The Cottages Blog

The phrase “I’m too old” should never be a part of your lexicon if you’re talking about starting a new hobby. In fact, staying active and maintaining hobbies later in life is linked to a host of benefits for seniors.

In addition to providing more time to socialize (which on its own can prove quite healthy), keeping up with those hobbies can reduce stress, improve memory and mental acuity, boost your self-esteem, and even help bolster your immune system. With that in mind, we’ll be taking a look at a few excellent activities that you can start (or continue) while you’re enjoying life in assisted living communities.

Top Hobbies for Seniors

Here are seven hobbies that can benefit seniors in various ways:

Arts & Crafts

Arts and crafts — activities like pottery, knitting, drawing, and painting — offer seniors much in the way of providing a sense of purpose, self-acceptance, and personal growth. That first factor is especially important for those who may have spent a lifetime fostering a career and may feel somewhat lost now that they’ve retired.

Gardening

Gardening is an excellent form of stress relief, and while you’re cultivating some lovely plants and flowers, you’ll also be getting in a fair amount of physical activity. Getting down into the weeds is a great way to increase flexibility, mobility, muscular strength, and help improve your motor skills. Altogether, gardening can help stave off conditions like osteoporosis while simultaneously satisfying your love for the outdoors.

Swimming

As a form of exercise, there’s no doubting the efficacy of a good swim. For seniors, getting in regular laps at the community pool can increase cardiovascular health, which improves both circulation and lowers blood pressure (and, by extension, reduces the risk of heart and lung disease). Beyond that, swimming can improve strength and flexibility, making you more capable both in and out of the water. To top it off, swimming provides these benefits while going easy on the joints, since it’s a low-impact form of exercise.

Volunteering

Few things can provide purpose quite like the joys of volunteering, and for seniors the benefits go even further. You’ll have an opportunity to make all sorts of new connections in your community, and while you’re at it, all that social interaction will help prevent loneliness, reduce stress, and leave you with a much-improved outlook on life.

Walking

Who knew so many amazing health benefits could be achieved with such a simple form of exercise? Walking helps improve overall health, and, specifically, can help enhance cardiovascular health, lower blood sugar levels, boost mental health, and control weight. What’s more, walking can help decrease the pain related with chronic conditions, and is an activity that you can with groups, also promoting social interaction.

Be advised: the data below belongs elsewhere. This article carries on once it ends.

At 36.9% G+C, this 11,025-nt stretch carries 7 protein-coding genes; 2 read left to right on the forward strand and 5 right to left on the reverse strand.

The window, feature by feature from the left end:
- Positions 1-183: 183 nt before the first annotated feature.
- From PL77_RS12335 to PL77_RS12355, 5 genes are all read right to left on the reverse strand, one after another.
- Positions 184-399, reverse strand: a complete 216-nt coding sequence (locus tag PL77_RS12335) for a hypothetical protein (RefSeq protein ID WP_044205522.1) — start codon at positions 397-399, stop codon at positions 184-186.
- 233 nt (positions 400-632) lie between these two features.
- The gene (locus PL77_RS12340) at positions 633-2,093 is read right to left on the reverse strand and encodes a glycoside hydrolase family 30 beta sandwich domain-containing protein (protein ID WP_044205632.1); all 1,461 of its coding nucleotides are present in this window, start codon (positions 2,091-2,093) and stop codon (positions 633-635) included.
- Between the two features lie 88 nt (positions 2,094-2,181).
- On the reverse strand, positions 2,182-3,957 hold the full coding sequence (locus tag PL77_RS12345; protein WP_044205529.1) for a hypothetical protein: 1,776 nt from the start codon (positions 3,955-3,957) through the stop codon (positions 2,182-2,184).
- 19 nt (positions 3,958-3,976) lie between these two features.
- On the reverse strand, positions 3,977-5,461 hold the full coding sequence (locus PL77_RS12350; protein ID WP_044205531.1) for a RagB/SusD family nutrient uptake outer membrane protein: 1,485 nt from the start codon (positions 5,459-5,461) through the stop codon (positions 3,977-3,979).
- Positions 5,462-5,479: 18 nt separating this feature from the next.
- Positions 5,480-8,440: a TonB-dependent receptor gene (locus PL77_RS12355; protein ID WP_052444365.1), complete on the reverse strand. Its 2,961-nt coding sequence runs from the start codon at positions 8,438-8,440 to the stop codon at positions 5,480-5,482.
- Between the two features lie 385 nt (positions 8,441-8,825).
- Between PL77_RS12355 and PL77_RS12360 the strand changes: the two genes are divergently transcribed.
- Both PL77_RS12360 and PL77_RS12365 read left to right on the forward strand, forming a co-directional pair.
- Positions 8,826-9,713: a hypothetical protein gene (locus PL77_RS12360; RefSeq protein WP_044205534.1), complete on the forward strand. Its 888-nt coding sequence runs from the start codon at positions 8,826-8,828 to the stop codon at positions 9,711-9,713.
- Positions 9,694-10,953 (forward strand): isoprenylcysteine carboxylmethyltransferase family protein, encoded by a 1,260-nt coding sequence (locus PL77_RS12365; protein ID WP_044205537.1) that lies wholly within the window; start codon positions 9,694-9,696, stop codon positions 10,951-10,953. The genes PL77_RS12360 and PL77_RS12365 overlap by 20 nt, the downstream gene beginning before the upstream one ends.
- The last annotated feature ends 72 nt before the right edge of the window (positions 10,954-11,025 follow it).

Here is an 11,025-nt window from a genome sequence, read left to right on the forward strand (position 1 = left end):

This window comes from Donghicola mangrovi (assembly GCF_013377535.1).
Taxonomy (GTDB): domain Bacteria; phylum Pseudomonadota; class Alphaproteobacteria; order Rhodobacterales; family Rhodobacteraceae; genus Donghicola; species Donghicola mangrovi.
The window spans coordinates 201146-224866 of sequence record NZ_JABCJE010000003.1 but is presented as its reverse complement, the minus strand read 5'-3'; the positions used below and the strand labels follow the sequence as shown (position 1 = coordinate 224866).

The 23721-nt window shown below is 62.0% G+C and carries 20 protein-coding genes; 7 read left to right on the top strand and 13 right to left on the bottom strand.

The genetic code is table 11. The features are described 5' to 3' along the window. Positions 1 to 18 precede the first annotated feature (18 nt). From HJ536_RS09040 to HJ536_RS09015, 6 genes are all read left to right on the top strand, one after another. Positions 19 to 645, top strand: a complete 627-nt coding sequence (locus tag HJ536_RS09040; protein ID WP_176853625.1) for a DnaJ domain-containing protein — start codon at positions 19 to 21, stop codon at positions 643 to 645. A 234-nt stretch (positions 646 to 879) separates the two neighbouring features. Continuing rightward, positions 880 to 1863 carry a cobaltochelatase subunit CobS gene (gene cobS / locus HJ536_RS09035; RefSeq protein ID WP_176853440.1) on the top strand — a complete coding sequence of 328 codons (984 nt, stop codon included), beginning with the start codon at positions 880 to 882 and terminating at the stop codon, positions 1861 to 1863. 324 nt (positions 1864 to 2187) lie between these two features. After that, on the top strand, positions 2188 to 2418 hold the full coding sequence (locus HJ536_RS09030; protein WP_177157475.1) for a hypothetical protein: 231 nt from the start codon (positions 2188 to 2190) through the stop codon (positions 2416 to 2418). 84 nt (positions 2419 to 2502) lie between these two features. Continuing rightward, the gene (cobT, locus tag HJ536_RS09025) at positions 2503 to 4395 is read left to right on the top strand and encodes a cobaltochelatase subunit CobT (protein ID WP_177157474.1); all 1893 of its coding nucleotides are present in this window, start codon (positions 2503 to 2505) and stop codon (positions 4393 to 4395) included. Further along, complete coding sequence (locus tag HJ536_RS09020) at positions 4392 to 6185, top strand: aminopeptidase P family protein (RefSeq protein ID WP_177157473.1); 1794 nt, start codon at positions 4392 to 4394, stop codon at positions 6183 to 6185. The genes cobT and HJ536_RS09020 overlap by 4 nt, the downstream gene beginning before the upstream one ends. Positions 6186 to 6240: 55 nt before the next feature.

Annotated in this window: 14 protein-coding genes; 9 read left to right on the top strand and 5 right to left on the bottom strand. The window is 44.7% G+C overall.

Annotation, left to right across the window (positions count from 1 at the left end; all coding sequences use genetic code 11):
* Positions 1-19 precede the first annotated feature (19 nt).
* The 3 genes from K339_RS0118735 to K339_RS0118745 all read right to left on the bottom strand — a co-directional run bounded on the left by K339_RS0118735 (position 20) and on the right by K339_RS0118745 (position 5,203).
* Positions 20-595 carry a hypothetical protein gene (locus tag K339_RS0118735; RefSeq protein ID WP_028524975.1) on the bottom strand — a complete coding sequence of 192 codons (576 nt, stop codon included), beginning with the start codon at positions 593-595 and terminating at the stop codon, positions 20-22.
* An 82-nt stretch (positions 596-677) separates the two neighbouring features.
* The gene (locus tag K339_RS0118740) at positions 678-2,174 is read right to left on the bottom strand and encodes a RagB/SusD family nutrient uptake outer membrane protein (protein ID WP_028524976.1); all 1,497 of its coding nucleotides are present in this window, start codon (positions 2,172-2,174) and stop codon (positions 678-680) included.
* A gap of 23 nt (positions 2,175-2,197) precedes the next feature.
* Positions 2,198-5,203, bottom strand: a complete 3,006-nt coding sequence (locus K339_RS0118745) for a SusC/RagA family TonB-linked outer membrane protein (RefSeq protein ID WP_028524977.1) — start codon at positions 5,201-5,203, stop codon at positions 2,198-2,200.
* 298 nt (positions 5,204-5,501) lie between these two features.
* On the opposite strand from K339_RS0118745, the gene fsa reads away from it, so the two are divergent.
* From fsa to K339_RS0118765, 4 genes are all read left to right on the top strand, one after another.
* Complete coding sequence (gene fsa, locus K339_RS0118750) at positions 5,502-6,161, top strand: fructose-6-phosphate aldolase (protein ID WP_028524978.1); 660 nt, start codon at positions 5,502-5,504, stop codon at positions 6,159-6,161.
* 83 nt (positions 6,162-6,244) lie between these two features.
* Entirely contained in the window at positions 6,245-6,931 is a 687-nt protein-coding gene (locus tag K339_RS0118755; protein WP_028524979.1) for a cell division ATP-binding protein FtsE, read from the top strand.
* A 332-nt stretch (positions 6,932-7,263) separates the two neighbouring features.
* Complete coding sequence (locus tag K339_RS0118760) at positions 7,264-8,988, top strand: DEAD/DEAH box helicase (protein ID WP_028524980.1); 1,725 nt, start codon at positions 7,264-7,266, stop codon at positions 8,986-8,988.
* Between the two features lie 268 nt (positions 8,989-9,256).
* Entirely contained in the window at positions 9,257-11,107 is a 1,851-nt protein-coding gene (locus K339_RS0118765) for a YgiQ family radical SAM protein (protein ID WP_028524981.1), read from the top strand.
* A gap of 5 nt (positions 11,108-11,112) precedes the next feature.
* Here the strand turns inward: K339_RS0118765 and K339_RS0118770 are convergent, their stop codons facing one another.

Journaling & Scrapbooking

Writing, or just keeping track of memories using a scrapbook, can come with all kinds of brain-related benefits. By chronicling parts of your life, you’re more likely to remember them as time goes on, and will help boost your creativity as you figure out how to best detail those important moments. All the while, this is a great form of stress relief that will help you in clearing your mind and reducing anxiety.

Playing Games

Lastly, hobbies as simple as playing a few games (like chess or cards), can go a long way in keeping your mind sharp. You can think of these activities as a kind of “weight training” for your brain, helping to enhance memory, reaction time, concentration, and a host of other cognitive elements, while providing ample fun in the process.
Ever thought, “how do the best assisted living communities near me help promote senior hobbies?” Contact us today to learn more about what it’s like to live at a Cottage location and the amazing community and amenities they provide.





April Cowperthwait
Written by: April Cowperthwait

April has over 15 years of experience working with residents in their Cottage home. She has worked in the Cottage in a variety of roles, giving her a unique perspective and a true understanding of what challenges our seniors and their families face. She has two children, Alyssa and Jackson.

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